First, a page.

by Gernot Wagner
Congratulations. You’ve done everything humanly possible to cut carbon dioxide—to zero. But what if even that won’t be enough?
It’s one of the most uncomfortable realizations in climate research. Inertia in the climate system implies that even if emissions stopped, temperatures and especially sea levels would continue to rise for a long time. The logical conclusion leads almost immediately to the specter of solar geoengineering, an attempt to use technology to reflect a portion of sunlight back into space. The principle behind solar geoengineering is simple enough. With less sunshine coming through the atmosphere, the planet would invariably cool—and fast. At least temporarily. There’s even a natural analogue: the eruption of Mount Pinatubo in the Philippines. In June 1992—ironically, the same time as the pivotal Rio de Janeiro Earth Summit—global average temperatures were about 0.5C cooler than they would have been without all the ash and sulfur dioxide, SO₂, catapulted into the lower stratosphere by the volcano a year prior.
Alas, the millions of tons of gunk from Mount Pinatubo soon fell out of the stratosphere, temperatures shot back up—and they’ve been increasing since.
That leads to another thought experiment. What if some entity, be it an international body or a lone nation, decided to use large-scale tech to re-create the cooling effects of a volcanic eruption? The engineering would be straightforward: release SO₂ near the equator about 20 kilometers (12.4 miles) up into the stratosphere. The SO₂ would turn into tiny reflective sulfate particles that would spread around the globe within weeks and linger for months. A bit of sunlight would be reflected away, and everything down below would be cooled.
This is the premise of solar geoengineering via stratospheric aerosols. It’s fast. Unlike cutting CO₂, adding SO₂ cools the Earth within weeks, not decades. It’s powerful. Millions of tons of SO₂ could help offset the global warming effects of hundreds of billions of tons of CO₂. It’s also highly imperfect and risky. It’s akin to adding one type of pollution (SO₂) to help counter the effects of another pollutant (CO₂). Think of it as an experimental drug taken in a pandemic. It might show promise, but watch out for unknown side effects.
In fact, SO₂ is a harmful pollutant. Burning fossil fuels releases tens of millions of tons of SO₂ into the lower atmosphere, killing about 4 million people each year through heart disease, stroke, and lung cancer. The resulting acid rain kills trees and melts medieval cathedrals. If all SO₂ emissions were to stop overnight, it would be a boon to human health but a setback for global warming because it cools the planet. Average global temperatures would rise by at least 0.5C—an eruption of Mount Pinatubo in reverse.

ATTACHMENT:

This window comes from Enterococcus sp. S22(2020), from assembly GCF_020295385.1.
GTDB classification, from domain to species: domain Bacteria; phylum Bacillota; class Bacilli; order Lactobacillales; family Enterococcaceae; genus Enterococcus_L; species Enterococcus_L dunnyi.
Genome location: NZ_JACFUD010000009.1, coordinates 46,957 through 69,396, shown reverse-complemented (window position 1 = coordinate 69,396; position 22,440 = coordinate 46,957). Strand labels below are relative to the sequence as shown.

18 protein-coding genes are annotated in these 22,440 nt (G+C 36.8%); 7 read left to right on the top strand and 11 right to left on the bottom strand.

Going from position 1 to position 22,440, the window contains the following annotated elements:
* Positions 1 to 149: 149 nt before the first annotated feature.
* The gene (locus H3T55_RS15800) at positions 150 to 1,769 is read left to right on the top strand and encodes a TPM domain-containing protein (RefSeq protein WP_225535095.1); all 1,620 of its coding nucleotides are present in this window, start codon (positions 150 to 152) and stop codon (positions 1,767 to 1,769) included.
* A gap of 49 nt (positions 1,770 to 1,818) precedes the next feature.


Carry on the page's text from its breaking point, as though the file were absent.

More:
It was precisely this thought experiment that led to a resurgence in solar geoengineering research. Too little is known to actually do solar geoengineering now, and research funding is less than $20 million a year. By comparison, the federal government alone spends more than $2 billion on climate research, according to the U.S. Global Change Research Program. Of the few dozen climate scientists actively engaged in the research, most focus on computer models. Only a handful are conducting lab experiments. A Harvard group is working on an experimental balloon platform, as well as on alternatives to SO₂. Calcium carbonate has shown promise in models and the lab. (I was until last year the founding co-director of Harvard’s Solar Geoengineering Research Program.) Much more research is needed to make anything akin to an informed deployment decision, and any process of moving toward deployment will be messy.
Solar geoengineering is potentially so powerful that one actor might be able to lower temperatures for the globe. It’s only a matter of time before pressure will increase to do just that, regardless of how fast the world slashes CO₂ emissions. With more frequent extreme heat and weather, it’s not hard to foresee conditions miserable enough to make an attempt at a little relief seem worth the risk to some. Limited research is already making one thing clear: Solar geoengineering isn’t only technically feasible, it’s a bargain. Next to the trillions in costs from unmitigated climate change, and even the expense of cutting CO₂, solar geoengineering costs practically nothing. If anything, it’s too cheap. A program that releases SO₂ to decrease average temperatures by about 0.1C would cost less than $5 billion per year. This should prompt the world to prepare for its inevitability. Dozens of countries have both the capacity and possible motivation. The operative word is “when,” not “if.”